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Fraternity at Boston University sanctions some of its members for attending party with no COVID-19 safety rules

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Some Phi Chi Theta members at Boston University have been suspended by their fraternity after an Instagram posting showed them attending a social gathering where COVID-19 guidelines were not followed, the fraternity said on its website.

Phi Chi Theta is a co-ed fraternity associated with Boston University and its business education programming. The event was not sponsored by Phi Chi Theta, but several fraternity members attended, the fraternity said.

“As you may know, there was a video circulating about a gathering that had members of this organization involved,” the organization said in a statement posted on its webpage. “We have taken appropriate steps to ensure this situation does not ever happen again and have suspended these members from PCT activities.”

The fraternity, which is mixed gender, distanced itself from those who attended. “We’re aware of how serious this problem is, and we do not condone our members’ choices, the posting reads, with the final phrase in bold. “Please understand that these behaviors are not representative of our values or the majority sentiment of our members.

According to The Daily Free Press, the student-run independent newspaper, BU administrators have placed the fraternity on “probation” and that 15 students were shown on the video gathering with fraternity alumnae.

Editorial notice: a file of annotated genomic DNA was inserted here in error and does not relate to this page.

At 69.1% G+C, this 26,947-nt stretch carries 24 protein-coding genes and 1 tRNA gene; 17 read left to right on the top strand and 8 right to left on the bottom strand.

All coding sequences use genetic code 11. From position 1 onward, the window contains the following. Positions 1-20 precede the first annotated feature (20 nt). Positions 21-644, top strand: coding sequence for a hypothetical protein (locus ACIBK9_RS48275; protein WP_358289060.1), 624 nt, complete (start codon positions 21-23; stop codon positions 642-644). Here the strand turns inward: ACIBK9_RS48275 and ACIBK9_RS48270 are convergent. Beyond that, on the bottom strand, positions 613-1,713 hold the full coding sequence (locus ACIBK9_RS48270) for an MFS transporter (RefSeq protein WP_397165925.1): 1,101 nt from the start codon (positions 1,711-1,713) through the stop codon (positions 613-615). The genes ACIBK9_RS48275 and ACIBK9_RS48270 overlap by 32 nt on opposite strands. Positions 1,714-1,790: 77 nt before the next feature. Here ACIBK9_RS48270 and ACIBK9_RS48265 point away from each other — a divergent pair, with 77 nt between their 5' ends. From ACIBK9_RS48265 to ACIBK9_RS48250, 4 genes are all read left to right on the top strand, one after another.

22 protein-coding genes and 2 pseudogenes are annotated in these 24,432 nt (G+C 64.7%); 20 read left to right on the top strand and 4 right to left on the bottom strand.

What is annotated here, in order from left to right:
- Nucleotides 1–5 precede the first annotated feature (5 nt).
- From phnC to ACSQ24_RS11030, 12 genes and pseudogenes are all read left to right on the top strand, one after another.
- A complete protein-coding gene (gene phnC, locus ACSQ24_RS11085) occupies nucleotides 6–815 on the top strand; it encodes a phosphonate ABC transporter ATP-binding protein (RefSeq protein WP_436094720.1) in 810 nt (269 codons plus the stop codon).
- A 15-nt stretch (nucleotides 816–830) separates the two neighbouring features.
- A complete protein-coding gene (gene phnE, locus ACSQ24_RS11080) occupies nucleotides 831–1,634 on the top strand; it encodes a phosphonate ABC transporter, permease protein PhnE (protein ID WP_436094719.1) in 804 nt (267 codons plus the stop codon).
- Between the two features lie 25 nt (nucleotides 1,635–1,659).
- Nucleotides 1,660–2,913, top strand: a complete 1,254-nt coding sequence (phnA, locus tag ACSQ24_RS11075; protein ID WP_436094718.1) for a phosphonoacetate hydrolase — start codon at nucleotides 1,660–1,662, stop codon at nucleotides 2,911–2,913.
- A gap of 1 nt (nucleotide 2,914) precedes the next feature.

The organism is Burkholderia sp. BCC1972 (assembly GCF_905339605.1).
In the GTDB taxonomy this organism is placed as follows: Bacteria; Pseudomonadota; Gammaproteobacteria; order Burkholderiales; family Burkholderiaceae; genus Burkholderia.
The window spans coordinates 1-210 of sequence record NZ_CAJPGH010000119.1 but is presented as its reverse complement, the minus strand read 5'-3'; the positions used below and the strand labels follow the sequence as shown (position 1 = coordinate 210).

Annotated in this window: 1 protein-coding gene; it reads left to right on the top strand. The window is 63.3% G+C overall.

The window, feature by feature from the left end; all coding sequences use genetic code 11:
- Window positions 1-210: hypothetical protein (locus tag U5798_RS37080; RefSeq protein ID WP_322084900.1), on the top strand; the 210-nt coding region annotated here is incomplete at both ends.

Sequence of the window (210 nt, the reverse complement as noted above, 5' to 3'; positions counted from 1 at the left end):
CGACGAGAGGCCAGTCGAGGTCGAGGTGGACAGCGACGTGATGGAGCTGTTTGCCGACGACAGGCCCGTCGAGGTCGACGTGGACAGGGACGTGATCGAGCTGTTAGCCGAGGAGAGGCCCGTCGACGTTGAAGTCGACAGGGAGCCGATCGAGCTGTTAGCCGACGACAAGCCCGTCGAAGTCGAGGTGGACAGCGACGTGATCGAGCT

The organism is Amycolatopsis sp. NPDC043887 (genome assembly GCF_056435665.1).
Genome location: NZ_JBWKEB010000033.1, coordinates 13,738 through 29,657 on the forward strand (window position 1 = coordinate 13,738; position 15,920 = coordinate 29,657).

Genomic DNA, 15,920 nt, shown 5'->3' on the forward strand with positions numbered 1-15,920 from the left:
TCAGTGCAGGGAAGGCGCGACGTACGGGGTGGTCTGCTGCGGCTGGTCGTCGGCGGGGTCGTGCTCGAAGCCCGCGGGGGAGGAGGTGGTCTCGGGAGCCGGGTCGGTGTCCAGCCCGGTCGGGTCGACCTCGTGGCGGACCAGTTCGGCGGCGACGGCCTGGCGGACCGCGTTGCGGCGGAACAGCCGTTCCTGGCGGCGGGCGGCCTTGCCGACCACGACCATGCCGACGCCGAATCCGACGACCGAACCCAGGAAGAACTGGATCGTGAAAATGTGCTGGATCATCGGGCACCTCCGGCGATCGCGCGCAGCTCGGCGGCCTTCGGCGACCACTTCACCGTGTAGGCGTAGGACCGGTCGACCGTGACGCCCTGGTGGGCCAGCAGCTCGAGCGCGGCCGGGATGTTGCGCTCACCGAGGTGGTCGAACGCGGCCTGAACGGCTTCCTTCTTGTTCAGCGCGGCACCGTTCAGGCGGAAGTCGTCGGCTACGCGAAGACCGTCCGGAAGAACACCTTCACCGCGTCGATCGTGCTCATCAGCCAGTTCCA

The video has since been taken down, the Free Press reported.


John R. Ellement can be reached at [email protected] Follow him on Twitter @JREbosglobe.

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Sacred Heart University suspends 109 students for violating coronavirus safety protocols

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Sacred Heart University suspended more than 100 students for violating coronavirus safety measures, officials said Tuesday, as campuses across America continue struggling to keep kids in check.

The Catholic school in Fairfield, Connecticut, has almost 10,000 undergrads and graduate students. It took action against 109 pupils this semester with suspensions of 7, 14 or 30 days. Two students have been removed from campus altogether for the rest of this term, Sacred Heart spokeswoman Deborah Noack said.

The violations were not wearing masks, failing to keep social distance, gathering in groups of more than 12 or having unauthorized guests.